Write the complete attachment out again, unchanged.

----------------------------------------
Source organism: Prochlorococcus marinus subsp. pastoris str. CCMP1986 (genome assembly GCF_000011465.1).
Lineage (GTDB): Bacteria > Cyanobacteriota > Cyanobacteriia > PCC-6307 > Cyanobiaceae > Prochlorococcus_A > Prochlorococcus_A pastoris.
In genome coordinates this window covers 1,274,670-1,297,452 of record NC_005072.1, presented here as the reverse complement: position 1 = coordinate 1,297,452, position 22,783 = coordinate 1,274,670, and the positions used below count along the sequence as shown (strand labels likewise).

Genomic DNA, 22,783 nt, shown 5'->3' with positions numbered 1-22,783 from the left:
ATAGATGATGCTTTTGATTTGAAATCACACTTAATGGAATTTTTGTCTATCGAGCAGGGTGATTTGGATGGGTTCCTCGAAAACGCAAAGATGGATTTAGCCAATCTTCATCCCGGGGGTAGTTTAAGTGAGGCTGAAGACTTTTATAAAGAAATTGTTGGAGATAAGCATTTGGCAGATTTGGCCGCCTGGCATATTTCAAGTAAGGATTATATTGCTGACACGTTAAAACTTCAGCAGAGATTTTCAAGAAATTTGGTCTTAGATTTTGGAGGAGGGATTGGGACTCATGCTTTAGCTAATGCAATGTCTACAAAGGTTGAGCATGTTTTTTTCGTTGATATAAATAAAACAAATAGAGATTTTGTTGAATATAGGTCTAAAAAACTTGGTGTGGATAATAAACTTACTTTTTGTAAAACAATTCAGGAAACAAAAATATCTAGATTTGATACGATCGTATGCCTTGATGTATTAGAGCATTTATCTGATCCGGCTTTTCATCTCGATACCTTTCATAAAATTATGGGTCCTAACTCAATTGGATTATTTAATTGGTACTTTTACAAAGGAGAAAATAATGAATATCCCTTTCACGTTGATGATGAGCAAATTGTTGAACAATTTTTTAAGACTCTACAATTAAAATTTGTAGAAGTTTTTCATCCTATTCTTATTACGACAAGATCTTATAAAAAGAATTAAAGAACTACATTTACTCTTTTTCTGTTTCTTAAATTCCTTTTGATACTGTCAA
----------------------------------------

Source organism: Prochlorococcus marinus subsp. pastoris str. CCMP1986 (genome assembly GCF_000011465.1).
Lineage (GTDB): Bacteria > Cyanobacteriota > Cyanobacteriia > PCC-6307 > Cyanobiaceae > Prochlorococcus_A > Prochlorococcus_A pastoris.
In genome coordinates this window covers 1,274,670-1,297,452 of record NC_005072.1, presented here as the reverse complement: position 1 = coordinate 1,297,452, position 22,783 = coordinate 1,274,670, and the positions used below count along the sequence as shown (strand labels likewise).

Genomic DNA, 22,783 nt, shown 5'->3' with positions numbered 1-22,783 from the left:
ATAGATGATGCTTTTGATTTGAAATCACACTTAATGGAATTTTTGTCTATCGAGCAGGGTGATTTGGATGGGTTCCTCGAAAACGCAAAGATGGATTTAGCCAATCTTCATCCCGGGGGTAGTTTAAGTGAGGCTGAAGACTTTTATAAAGAAATTGTTGGAGATAAGCATTTGGCAGATTTGGCCGCCTGGCATATTTCAAGTAAGGATTATATTGCTGACACGTTAAAACTTCAGCAGAGATTTTCAAGAAATTTGGTCTTAGATTTTGGAGGAGGGATTGGGACTCATGCTTTAGCTAATGCAATGTCTACAAAGGTTGAGCATGTTTTTTTCGTTGATATAAATAAAACAAATAGAGATTTTGTTGAATATAGGTCTAAAAAACTTGGTGTGGATAATAAACTTACTTTTTGTAAAACAATTCAGGAAACAAAAATATCTAGATTTGATACGATCGTATGCCTTGATGTATTAGAGCATTTATCTGATCCGGCTTTTCATCTCGATACCTTTCATAAAATTATGGGTCCTAACTCAATTGGATTATTTAATTGGTACTTTTACAAAGGAGAAAATAATGAATATCCCTTTCACGTTGATGATGAGCAAATTGTTGAACAATTTTTTAAGACTCTACAATTAAAATTTGTAGAAGTTTTTCATCCTATTCTTATTACGACAAGATCTTATAAAAAGAATTAAAGAACTACATTTACTCTTTTTCTGTTTCTTAAATTCCTTTTGATACTGTCAA